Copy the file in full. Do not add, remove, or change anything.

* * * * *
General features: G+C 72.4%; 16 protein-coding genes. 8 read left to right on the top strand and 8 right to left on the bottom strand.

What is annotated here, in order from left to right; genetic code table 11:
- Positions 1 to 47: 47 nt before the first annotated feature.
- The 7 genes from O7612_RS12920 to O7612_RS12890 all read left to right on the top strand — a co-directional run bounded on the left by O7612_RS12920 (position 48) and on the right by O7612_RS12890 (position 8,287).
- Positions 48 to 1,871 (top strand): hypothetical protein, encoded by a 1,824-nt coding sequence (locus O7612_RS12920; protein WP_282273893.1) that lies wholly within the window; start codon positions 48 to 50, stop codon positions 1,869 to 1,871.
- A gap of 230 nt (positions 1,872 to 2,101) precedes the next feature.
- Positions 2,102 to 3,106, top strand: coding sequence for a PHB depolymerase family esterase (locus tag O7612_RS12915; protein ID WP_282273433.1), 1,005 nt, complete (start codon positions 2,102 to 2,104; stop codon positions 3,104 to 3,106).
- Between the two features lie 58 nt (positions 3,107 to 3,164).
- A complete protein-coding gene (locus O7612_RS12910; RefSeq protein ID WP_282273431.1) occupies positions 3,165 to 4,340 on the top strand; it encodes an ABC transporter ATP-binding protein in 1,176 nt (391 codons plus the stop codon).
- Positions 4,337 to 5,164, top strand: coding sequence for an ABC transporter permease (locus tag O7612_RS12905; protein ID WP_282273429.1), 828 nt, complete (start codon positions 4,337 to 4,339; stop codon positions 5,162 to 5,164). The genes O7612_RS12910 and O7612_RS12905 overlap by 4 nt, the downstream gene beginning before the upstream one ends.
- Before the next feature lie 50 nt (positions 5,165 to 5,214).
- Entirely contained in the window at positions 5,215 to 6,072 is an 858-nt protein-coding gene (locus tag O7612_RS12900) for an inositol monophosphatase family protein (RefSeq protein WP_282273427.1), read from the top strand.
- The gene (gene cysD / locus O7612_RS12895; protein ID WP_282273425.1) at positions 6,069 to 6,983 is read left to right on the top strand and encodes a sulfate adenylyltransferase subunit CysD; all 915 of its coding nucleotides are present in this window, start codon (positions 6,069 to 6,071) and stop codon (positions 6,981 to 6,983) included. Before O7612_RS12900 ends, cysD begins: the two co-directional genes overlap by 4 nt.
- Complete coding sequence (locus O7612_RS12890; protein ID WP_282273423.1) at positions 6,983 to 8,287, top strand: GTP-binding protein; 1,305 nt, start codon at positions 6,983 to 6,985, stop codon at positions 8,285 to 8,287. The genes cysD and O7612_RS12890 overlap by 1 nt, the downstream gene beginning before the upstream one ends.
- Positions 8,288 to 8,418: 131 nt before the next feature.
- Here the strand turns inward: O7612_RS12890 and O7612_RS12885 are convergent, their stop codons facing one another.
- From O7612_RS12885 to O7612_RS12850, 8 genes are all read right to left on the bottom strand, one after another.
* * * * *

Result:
General features: G+C 72.4%; 16 protein-coding genes. 8 read left to right on the top strand and 8 right to left on the bottom strand.

What is annotated here, in order from left to right; genetic code table 11:
- Positions 1 to 47: 47 nt before the first annotated feature.
- The 7 genes from O7612_RS12920 to O7612_RS12890 all read left to right on the top strand — a co-directional run bounded on the left by O7612_RS12920 (position 48) and on the right by O7612_RS12890 (position 8,287).
- Positions 48 to 1,871 (top strand): hypothetical protein, encoded by a 1,824-nt coding sequence (locus O7612_RS12920; protein WP_282273893.1) that lies wholly within the window; start codon positions 48 to 50, stop codon positions 1,869 to 1,871.
- A gap of 230 nt (positions 1,872 to 2,101) precedes the next feature.
- Positions 2,102 to 3,106, top strand: coding sequence for a PHB depolymerase family esterase (locus tag O7612_RS12915; protein ID WP_282273433.1), 1,005 nt, complete (start codon positions 2,102 to 2,104; stop codon positions 3,104 to 3,106).
- Between the two features lie 58 nt (positions 3,107 to 3,164).
- A complete protein-coding gene (locus O7612_RS12910; RefSeq protein ID WP_282273431.1) occupies positions 3,165 to 4,340 on the top strand; it encodes an ABC transporter ATP-binding protein in 1,176 nt (391 codons plus the stop codon).
- Positions 4,337 to 5,164, top strand: coding sequence for an ABC transporter permease (locus tag O7612_RS12905; protein ID WP_282273429.1), 828 nt, complete (start codon positions 4,337 to 4,339; stop codon positions 5,162 to 5,164). The genes O7612_RS12910 and O7612_RS12905 overlap by 4 nt, the downstream gene beginning before the upstream one ends.
- Before the next feature lie 50 nt (positions 5,165 to 5,214).
- Entirely contained in the window at positions 5,215 to 6,072 is an 858-nt protein-coding gene (locus tag O7612_RS12900) for an inositol monophosphatase family protein (RefSeq protein WP_282273427.1), read from the top strand.
- The gene (gene cysD / locus O7612_RS12895; protein ID WP_282273425.1) at positions 6,069 to 6,983 is read left to right on the top strand and encodes a sulfate adenylyltransferase subunit CysD; all 915 of its coding nucleotides are present in this window, start codon (positions 6,069 to 6,071) and stop codon (positions 6,981 to 6,983) included. Before O7612_RS12900 ends, cysD begins: the two co-directional genes overlap by 4 nt.
- Complete coding sequence (locus O7612_RS12890; protein ID WP_282273423.1) at positions 6,983 to 8,287, top strand: GTP-binding protein; 1,305 nt, start codon at positions 6,983 to 6,985, stop codon at positions 8,285 to 8,287. The genes cysD and O7612_RS12890 overlap by 1 nt, the downstream gene beginning before the upstream one ends.
- Positions 8,288 to 8,418: 131 nt before the next feature.
- Here the strand turns inward: O7612_RS12890 and O7612_RS12885 are convergent, their stop codons facing one another.
- From O7612_RS12885 to O7612_RS12850, 8 genes are all read right to left on the bottom strand, one after another.